Heads I Win, Tails You Lose: What to Do When Wind Doesn’t Perform as Promised

Wind generation is unpredictable.  Many like to use the term intermittent.  Some say that the term intermittent is inaccurate.  I prefer to talk about unscheduled flows.  The wind operator makes a commitment to produce power at a specified rate.  Sometimes the production exceeds that specified rate.  Sometimes the production is less than the specified rate.  Seldom is the production exactly equal to the specified rate.  It reminds me of Goldilocks and the three bears,  “Too hot, too cold, but seldom just right.”

Most utility approach unscheduled flows of electricity by punishing the provider for any imbalance.  If production exceeds the specified amount, then the price for the surplus is less than the standard price.  If production is less than the specified amount, then there is a high price changed for the shortage.  “Heads the utility wins.  Tails the generator looses.”

Utilities are used to the concept of “Too hot, too cold, but seldom just right” in the way they control their operations using the metric of Area Control Error (ACE).  Until about a decade ago, the operating paradigm was that ACE should pass through zero at least within 10 minutes of the last time it passed through zero.  ACE never was quite equal to zero, sometimes it was “too hot”, sometimes it was “too cold”, but never was it “just right.”  ACE just passed through being just right.

These “seldom just right” concepts can be combined into a financial model.

  • When ACE is positive and there is “too much electricity,” we can set a very low price for unscheduled amounts of wind.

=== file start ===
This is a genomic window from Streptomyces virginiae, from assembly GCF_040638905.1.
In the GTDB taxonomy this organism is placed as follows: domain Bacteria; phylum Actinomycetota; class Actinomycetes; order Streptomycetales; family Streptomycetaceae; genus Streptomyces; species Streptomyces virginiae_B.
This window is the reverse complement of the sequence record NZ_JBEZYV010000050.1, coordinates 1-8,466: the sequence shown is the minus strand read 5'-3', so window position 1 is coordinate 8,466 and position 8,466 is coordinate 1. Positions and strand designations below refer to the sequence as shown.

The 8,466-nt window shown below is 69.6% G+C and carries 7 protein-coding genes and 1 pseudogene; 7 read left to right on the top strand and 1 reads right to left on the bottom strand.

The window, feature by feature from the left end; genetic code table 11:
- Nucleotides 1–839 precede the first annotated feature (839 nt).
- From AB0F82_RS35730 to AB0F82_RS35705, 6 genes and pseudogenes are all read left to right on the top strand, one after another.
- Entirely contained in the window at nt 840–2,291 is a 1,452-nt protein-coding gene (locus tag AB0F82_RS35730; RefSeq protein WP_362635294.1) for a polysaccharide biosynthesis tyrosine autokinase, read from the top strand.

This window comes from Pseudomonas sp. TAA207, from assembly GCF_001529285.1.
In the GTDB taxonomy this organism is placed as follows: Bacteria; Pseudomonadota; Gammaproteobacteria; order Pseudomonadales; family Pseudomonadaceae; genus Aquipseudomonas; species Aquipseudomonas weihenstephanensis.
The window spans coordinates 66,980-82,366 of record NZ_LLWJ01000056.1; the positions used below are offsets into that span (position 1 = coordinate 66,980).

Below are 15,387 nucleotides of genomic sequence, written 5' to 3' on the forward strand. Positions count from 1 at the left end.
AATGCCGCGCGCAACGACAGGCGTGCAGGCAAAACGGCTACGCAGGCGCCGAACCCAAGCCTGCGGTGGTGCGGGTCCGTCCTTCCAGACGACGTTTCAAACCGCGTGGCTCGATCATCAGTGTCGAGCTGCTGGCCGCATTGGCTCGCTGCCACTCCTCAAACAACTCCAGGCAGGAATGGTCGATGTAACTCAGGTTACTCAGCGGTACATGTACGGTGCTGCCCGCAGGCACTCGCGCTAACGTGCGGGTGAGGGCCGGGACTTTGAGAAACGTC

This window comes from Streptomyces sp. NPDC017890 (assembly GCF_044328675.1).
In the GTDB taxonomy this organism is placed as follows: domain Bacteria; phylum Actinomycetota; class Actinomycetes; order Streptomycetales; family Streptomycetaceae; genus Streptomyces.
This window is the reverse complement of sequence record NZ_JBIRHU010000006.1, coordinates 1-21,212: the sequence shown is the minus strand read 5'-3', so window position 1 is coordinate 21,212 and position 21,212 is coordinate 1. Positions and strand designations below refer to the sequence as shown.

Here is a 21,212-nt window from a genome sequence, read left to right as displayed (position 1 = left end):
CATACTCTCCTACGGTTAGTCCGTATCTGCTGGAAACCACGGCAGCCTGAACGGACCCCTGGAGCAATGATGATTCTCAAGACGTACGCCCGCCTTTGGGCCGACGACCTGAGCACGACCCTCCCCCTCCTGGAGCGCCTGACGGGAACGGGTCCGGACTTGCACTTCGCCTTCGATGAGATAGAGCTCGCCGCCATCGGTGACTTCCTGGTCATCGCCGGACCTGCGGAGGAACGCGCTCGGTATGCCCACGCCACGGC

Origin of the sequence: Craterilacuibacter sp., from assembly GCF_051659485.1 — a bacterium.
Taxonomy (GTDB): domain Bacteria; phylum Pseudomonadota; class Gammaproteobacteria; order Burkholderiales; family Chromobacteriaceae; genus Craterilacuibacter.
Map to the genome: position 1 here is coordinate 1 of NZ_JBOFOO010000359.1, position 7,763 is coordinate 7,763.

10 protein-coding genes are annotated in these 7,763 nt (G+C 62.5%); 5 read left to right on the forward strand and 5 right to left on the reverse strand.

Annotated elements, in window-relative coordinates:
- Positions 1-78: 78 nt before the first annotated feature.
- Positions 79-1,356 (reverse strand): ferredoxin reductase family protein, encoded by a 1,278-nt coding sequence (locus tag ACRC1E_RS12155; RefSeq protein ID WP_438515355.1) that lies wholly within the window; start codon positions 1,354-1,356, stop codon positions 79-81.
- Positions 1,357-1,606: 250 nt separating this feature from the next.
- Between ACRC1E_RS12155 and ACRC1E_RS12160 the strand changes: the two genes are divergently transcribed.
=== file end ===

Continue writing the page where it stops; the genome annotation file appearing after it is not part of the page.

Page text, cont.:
• If the wind is producing too much, then the wind operator will be disappointed with the price. 
    • But if the wind is operating below the specified rate, the charge for the shortfall will be the same very low price.
  • Conversely, when ACE is negative is there “isn’t enough electricity,” we can set a very high price for unscheduled amounts of wind.
    • If the wind is producing too much, then the wind operator will enjoy the high price for its surplus generation.
    • If the wind is producing less than specified, then the wind generator will face a penalty rate for the short fall. 

Since ACE is nominally a continuous variable, the price can vary continuously around some set point, such as the utility’s announced hourly price for electricity.

I call this pricing concept WOLF, for Wide Open Load Following.  You may want to read an old paper of mine or recent comments

  • “Tie Riding Freeloaders–The True Impediment to Transmission Access,” Public Utilities Fortnightly, 1989 December 21,
  • “A Pricing Mechanism To Facilitate Entry Into The FCAS Market” Investigation Of Hydro Tasmania’s Pricing Policies In The Provision Of Raise Contingency Frequency Control Ancillary Services To Meet The Tasmanian Local Requirement, Office of the Tasmanian Economic Regulator, 2010 July 9
  • “Ratemaking To Facilitate Contra-Cyclical Operations” FERC Docket RM10-17-0000 Demand Response Compensation In Organized Wholesale Energy Markets, 2010 December 27.